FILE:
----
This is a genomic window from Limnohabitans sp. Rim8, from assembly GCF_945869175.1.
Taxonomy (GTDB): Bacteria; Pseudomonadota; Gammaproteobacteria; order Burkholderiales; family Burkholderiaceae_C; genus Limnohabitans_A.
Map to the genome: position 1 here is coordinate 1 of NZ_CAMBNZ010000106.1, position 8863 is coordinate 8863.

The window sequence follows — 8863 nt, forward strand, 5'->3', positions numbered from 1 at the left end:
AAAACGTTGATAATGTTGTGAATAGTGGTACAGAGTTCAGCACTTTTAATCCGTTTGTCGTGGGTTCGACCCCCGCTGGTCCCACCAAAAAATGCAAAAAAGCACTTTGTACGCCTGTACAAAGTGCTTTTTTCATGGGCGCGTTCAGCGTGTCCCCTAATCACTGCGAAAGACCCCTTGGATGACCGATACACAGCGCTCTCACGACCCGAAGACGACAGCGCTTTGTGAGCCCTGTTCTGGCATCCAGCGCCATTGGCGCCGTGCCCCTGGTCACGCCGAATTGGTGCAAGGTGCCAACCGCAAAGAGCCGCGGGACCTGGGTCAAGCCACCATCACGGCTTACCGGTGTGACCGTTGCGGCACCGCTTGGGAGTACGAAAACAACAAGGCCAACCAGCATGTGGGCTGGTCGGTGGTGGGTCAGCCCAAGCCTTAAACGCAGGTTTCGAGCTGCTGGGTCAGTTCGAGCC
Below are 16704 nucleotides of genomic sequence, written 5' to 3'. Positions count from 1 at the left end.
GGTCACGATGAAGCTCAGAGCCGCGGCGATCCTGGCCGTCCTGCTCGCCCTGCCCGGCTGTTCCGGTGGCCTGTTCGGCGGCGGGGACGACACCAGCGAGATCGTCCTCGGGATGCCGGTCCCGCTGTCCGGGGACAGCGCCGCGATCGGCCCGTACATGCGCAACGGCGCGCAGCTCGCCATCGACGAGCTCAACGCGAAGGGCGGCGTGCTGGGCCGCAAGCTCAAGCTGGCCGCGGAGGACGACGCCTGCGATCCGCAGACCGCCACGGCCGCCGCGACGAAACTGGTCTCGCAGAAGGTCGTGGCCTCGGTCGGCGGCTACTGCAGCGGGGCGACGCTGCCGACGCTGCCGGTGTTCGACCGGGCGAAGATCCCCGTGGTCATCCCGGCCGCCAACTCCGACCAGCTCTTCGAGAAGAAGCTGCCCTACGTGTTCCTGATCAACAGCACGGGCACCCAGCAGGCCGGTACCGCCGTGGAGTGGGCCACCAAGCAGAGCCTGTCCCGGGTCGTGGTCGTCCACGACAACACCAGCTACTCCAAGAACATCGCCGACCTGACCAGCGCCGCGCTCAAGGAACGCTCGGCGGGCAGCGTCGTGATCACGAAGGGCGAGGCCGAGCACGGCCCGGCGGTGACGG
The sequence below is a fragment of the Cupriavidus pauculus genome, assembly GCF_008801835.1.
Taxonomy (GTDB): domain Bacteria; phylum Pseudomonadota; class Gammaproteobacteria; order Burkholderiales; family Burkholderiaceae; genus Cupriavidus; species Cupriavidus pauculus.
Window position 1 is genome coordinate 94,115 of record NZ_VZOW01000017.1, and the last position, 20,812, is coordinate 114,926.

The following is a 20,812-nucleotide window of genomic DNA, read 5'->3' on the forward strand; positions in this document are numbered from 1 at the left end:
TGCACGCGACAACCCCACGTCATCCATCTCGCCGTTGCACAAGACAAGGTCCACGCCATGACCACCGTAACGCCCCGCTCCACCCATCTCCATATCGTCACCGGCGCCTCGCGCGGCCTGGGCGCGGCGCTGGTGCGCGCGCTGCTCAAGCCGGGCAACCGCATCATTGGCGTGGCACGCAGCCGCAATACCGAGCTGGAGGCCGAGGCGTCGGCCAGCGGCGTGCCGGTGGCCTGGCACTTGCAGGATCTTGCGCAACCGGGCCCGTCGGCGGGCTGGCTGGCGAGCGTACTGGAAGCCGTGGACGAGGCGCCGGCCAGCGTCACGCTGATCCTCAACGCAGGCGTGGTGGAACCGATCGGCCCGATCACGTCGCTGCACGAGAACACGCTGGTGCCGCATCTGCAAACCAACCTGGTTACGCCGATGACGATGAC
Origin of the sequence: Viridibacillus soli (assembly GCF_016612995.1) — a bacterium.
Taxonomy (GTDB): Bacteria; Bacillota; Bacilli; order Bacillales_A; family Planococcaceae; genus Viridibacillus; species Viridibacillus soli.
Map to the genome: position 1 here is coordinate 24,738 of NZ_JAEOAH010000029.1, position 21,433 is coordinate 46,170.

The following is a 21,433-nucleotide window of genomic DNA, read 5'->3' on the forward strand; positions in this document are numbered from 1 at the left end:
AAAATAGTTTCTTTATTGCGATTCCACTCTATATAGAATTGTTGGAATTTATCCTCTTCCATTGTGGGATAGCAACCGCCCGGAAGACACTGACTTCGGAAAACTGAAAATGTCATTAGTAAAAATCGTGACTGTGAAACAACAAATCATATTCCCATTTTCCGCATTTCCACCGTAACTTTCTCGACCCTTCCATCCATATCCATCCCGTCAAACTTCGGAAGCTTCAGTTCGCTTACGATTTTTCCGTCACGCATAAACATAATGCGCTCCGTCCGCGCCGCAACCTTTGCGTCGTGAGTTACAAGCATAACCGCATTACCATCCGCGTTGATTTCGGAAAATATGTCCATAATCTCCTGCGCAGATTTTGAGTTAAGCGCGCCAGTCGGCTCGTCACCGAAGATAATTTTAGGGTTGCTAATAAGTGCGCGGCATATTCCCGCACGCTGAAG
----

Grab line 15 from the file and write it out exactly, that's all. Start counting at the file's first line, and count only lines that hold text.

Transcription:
Map to the genome: position 1 here is coordinate 24,738 of NZ_JAEOAH010000029.1, position 21,433 is coordinate 46,170.